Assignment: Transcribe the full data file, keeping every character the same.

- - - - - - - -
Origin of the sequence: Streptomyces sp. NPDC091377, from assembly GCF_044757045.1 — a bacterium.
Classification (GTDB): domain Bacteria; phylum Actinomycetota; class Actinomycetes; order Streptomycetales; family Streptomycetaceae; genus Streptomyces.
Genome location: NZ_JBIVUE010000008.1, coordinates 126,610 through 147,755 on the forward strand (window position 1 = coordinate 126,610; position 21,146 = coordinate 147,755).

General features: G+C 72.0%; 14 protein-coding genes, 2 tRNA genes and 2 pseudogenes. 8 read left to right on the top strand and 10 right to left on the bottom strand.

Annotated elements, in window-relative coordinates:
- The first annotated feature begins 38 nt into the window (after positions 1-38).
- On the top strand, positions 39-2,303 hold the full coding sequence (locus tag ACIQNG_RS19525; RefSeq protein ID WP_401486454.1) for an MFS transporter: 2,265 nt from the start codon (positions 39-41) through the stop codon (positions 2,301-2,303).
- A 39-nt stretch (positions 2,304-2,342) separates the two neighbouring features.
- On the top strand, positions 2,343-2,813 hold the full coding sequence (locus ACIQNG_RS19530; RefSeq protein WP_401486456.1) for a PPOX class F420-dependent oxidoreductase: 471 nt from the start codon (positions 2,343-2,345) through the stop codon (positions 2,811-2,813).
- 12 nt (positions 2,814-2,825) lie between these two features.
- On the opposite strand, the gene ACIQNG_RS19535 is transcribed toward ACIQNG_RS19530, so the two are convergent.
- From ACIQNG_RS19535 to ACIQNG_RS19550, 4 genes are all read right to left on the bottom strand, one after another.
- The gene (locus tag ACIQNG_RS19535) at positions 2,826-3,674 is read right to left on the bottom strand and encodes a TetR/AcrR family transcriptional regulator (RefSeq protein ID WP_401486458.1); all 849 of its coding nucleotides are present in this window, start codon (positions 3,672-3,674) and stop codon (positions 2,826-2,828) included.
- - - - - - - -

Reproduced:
Origin of the sequence: Streptomyces sp. NPDC091377, from assembly GCF_044757045.1 — a bacterium.
Classification (GTDB): domain Bacteria; phylum Actinomycetota; class Actinomycetes; order Streptomycetales; family Streptomycetaceae; genus Streptomyces.
Genome location: NZ_JBIVUE010000008.1, coordinates 126,610 through 147,755 on the forward strand (window position 1 = coordinate 126,610; position 21,146 = coordinate 147,755).

General features: G+C 72.0%; 14 protein-coding genes, 2 tRNA genes and 2 pseudogenes. 8 read left to right on the top strand and 10 right to left on the bottom strand.

Annotated elements, in window-relative coordinates:
- The first annotated feature begins 38 nt into the window (after positions 1-38).
- On the top strand, positions 39-2,303 hold the full coding sequence (locus tag ACIQNG_RS19525; RefSeq protein ID WP_401486454.1) for an MFS transporter: 2,265 nt from the start codon (positions 39-41) through the stop codon (positions 2,301-2,303).
- A 39-nt stretch (positions 2,304-2,342) separates the two neighbouring features.
- On the top strand, positions 2,343-2,813 hold the full coding sequence (locus ACIQNG_RS19530; RefSeq protein WP_401486456.1) for a PPOX class F420-dependent oxidoreductase: 471 nt from the start codon (positions 2,343-2,345) through the stop codon (positions 2,811-2,813).
- 12 nt (positions 2,814-2,825) lie between these two features.
- On the opposite strand, the gene ACIQNG_RS19535 is transcribed toward ACIQNG_RS19530, so the two are convergent.
- From ACIQNG_RS19535 to ACIQNG_RS19550, 4 genes are all read right to left on the bottom strand, one after another.
- The gene (locus tag ACIQNG_RS19535) at positions 2,826-3,674 is read right to left on the bottom strand and encodes a TetR/AcrR family transcriptional regulator (RefSeq protein ID WP_401486458.1); all 849 of its coding nucleotides are present in this window, start codon (positions 3,672-3,674) and stop codon (positions 2,826-2,828) included.